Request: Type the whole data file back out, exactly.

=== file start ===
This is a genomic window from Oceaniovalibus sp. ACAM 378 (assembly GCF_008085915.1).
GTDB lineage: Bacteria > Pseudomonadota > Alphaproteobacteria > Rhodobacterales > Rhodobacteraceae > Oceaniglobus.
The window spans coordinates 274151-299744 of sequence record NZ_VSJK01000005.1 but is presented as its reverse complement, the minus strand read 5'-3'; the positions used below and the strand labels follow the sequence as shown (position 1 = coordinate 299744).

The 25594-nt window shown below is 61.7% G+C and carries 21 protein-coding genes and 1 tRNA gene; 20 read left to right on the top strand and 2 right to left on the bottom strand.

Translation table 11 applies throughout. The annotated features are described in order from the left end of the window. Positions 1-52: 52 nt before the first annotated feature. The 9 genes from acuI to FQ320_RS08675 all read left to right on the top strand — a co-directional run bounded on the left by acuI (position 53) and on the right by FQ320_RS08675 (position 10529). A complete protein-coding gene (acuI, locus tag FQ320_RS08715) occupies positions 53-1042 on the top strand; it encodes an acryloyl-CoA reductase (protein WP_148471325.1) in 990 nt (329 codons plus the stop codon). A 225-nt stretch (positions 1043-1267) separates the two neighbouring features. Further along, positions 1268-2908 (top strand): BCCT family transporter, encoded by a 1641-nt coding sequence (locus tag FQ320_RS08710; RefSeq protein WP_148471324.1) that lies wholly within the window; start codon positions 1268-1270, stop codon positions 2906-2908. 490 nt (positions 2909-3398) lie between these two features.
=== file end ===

This is a genomic window from Oceaniovalibus sp. ACAM 378 (assembly GCF_008085915.1).
GTDB lineage: Bacteria > Pseudomonadota > Alphaproteobacteria > Rhodobacterales > Rhodobacteraceae > Oceaniglobus.
The window spans coordinates 274151-299744 of sequence record NZ_VSJK01000005.1 but is presented as its reverse complement, the minus strand read 5'-3'; the positions used below and the strand labels follow the sequence as shown (position 1 = coordinate 299744).

The 25594-nt window shown below is 61.7% G+C and carries 21 protein-coding genes and 1 tRNA gene; 20 read left to right on the top strand and 2 right to left on the bottom strand.

Translation table 11 applies throughout. The annotated features are described in order from the left end of the window. Positions 1-52: 52 nt before the first annotated feature. The 9 genes from acuI to FQ320_RS08675 all read left to right on the top strand — a co-directional run bounded on the left by acuI (position 53) and on the right by FQ320_RS08675 (position 10529). A complete protein-coding gene (acuI, locus tag FQ320_RS08715) occupies positions 53-1042 on the top strand; it encodes an acryloyl-CoA reductase (protein WP_148471325.1) in 990 nt (329 codons plus the stop codon). A 225-nt stretch (positions 1043-1267) separates the two neighbouring features. Further along, positions 1268-2908 (top strand): BCCT family transporter, encoded by a 1641-nt coding sequence (locus tag FQ320_RS08710; RefSeq protein WP_148471324.1) that lies wholly within the window; start codon positions 1268-1270, stop codon positions 2906-2908. 490 nt (positions 2909-3398) lie between these two features.